I’ve witnessed this scene play out hundreds of times. A man – let’s call him Jake – appears to be struggling, isolated or upset. Jake’s co-worker Damon approaches him, senses something might be off and asks, “You good?” Jake looks up, straightens up and quickly replies, “I’m good.”
The question is as problematic as the answer, yet this experience is so universal that it transcends age, socioeconomic status and ethnicity. It permeates the male experience. Starting as early as elementary school, boys who are faced with disappointment – a bad grade, a loss, a confrontation at school – are asked by a friend, parent or teacher, “What’s up?” The most common answer: “Nothing, I’m cool.”
Men and boys don’t ask for, offer or accept help. It’s a direct result of our collective socialization – what we at A Call To Men call the Man Box. The Man Box teaches men to always act like we have everything under control. To never ask for help. We casually joke about how men my age could never ask for directions. GPS technology available through smart phones saved guys like me and a younger generation from evolving on asking for directions. But asking for help is much more critical than asking for directions, and there’s no GPS to save us there. We have to do the work.
Research from Harvard and Rutgers shows that men who report having traditional views of masculinity are less likely to get consistent health care. They believe they should be strong and self-reliant and as a result, they resist routine exams. More than 40 percent of men don’t go to the doctor at all unless they have a serious health issue. And when they do go to the doctor, men are less likely to be honest with their doctor about their health history and current symptoms. This is a core reason why the average life expectancy of men is five years shorter than it is for women.
More than 6 million men suffer from depression each year, but male depression often goes undiagnosed. Men are more likely to say they are tired, stressed, or bored than to admit to feelings of sadness and worthlessness. Male suicide has been on the rise since 2000 and 3.5 times as many men die from suicide than women. Those numbers continue to rise when you look at men facing multiple forms of oppression. Gay and bisexual men are more likely to develop mental health disorders and gay males are at an increased risk for suicide, especially before age 25.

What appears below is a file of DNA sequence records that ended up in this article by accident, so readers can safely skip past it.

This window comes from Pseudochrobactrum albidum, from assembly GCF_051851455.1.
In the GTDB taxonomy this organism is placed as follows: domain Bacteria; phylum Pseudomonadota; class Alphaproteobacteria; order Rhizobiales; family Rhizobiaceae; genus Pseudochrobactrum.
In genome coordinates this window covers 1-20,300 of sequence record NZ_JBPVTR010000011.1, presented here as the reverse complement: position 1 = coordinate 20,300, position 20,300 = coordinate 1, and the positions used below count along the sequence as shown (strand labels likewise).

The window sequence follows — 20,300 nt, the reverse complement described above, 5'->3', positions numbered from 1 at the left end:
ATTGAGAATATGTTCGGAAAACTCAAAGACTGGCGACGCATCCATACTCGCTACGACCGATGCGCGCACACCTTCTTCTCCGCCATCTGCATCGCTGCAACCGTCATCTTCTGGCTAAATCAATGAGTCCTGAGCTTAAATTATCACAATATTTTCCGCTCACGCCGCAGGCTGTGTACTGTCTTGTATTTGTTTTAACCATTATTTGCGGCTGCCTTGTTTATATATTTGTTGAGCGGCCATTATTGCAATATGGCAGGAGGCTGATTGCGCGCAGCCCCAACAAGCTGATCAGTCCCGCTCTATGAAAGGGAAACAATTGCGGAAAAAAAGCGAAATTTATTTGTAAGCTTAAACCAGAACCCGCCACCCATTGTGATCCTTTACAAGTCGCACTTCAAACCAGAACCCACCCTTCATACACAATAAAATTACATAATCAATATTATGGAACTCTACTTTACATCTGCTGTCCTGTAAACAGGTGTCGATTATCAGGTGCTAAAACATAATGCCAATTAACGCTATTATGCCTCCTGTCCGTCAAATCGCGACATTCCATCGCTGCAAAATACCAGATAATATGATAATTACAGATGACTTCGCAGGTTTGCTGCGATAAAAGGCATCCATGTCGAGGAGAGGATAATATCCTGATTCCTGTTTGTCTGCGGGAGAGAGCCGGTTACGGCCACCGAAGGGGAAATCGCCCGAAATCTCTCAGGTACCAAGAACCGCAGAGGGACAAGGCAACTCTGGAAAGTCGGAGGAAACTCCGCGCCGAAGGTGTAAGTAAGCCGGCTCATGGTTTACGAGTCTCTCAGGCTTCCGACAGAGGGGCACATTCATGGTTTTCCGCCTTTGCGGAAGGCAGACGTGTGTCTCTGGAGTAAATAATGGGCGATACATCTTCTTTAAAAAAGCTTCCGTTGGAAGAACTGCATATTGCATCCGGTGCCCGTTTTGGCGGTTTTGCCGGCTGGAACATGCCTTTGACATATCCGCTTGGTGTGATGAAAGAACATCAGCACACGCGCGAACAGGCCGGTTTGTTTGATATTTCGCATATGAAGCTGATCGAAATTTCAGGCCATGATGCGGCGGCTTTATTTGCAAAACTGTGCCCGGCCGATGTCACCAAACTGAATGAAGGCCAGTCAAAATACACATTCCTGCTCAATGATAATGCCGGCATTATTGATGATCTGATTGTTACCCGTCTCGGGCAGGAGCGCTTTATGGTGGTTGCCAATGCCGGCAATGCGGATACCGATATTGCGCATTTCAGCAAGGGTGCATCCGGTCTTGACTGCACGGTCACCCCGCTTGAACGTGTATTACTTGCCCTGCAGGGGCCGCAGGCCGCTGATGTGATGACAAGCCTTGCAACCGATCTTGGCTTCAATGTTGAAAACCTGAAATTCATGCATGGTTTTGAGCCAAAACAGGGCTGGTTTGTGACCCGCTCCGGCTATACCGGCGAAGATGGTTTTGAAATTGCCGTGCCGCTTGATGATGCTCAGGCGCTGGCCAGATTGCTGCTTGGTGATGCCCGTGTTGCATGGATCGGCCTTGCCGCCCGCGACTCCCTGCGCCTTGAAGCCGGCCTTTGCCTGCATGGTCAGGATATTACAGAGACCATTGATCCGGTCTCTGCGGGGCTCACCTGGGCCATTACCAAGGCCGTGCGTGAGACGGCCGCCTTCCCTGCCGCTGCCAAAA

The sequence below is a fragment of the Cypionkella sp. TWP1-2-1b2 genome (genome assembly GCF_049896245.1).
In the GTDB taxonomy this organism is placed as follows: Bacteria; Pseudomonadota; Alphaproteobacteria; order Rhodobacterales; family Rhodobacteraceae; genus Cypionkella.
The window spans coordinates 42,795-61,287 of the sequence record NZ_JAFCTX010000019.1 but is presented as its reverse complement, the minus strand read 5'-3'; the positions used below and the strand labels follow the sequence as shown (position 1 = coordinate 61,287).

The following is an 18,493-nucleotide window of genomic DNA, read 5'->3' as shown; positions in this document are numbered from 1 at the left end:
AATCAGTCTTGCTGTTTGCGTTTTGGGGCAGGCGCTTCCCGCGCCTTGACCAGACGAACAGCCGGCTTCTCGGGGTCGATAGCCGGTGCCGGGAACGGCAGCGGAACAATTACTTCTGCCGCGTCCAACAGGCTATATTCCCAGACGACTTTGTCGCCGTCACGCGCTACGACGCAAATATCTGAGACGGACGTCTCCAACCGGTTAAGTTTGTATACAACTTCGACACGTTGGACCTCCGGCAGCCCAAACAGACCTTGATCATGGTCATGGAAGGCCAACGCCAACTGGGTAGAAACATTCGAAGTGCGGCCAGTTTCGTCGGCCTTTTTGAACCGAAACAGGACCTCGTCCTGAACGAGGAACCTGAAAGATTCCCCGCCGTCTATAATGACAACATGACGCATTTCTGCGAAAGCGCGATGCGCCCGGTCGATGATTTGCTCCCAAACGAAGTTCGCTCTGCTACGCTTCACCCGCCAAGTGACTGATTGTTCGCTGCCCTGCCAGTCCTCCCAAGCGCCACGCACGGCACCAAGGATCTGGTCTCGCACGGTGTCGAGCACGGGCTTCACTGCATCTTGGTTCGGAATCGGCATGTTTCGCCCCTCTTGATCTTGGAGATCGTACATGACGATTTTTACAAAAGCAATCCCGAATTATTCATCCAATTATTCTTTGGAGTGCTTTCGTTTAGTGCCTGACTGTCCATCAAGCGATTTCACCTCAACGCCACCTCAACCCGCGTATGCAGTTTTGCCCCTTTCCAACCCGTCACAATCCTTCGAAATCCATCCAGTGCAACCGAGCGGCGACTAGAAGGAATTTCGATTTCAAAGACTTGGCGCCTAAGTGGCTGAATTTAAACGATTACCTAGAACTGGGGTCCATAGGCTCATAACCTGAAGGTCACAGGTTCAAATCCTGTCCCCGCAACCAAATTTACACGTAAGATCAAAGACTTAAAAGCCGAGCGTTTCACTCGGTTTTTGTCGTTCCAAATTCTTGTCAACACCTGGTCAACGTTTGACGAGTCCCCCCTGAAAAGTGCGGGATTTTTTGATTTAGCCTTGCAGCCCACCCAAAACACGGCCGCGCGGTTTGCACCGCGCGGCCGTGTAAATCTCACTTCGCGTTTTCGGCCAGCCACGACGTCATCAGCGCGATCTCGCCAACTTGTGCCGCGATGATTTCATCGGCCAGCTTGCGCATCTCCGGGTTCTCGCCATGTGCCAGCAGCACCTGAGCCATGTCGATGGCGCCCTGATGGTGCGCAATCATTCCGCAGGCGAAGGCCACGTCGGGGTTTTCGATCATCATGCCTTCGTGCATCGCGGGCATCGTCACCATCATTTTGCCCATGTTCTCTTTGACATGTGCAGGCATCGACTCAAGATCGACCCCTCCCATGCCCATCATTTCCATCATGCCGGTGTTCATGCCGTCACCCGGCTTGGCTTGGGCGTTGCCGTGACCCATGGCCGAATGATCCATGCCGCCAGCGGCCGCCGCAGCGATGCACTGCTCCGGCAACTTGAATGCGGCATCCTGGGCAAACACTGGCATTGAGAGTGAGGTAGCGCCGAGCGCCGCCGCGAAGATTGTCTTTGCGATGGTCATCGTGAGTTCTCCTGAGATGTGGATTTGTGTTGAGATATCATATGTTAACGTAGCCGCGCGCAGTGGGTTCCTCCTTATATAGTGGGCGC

The problem is clear but so is the solution. Prevention education, awareness and culture change will create a world where men can be their authentic selves, where they aren’t held hostage by the Man Box. Healthy manhood is the solution and it’s going to take millions of us making the change in ourselves and our communities to make it happen.
At A Call To Men, we work to model healthy manhood and we’re invested in a “train the trainers” strategy to reach coaches, teachers, parents, business and political leaders and others who have the platform to influence communities. This year, we’ve been lucky to partner with the incredible team at Harry’s to work with 5,000 college athletes on how aspects of male socialization increase their risk for mental health issues. It mirrors work we’ve been doing with the professional sports leagues for years.
Through in-person education and training opportunities, A Call To Men will reach more than 100,000 men and boys this year with a message of healthy manhood. But this sea change doesn’t happen unless millions of us are living it every day. Are you with me?
I’m inviting you to make the commitment today to use your platform to improve the state of men’s mental health. Start by living the principles of healthy manhood. Talk to other men and boys in your life. Please don’t feel like you have to have all the answers – that’s another Man Box trap. You can just listen and if needed, offer resources like a local counselor, Crisis Text Line, the Trevor Project or the National Suicide Lifeline. Healthy manhood is the solution. You are the solution.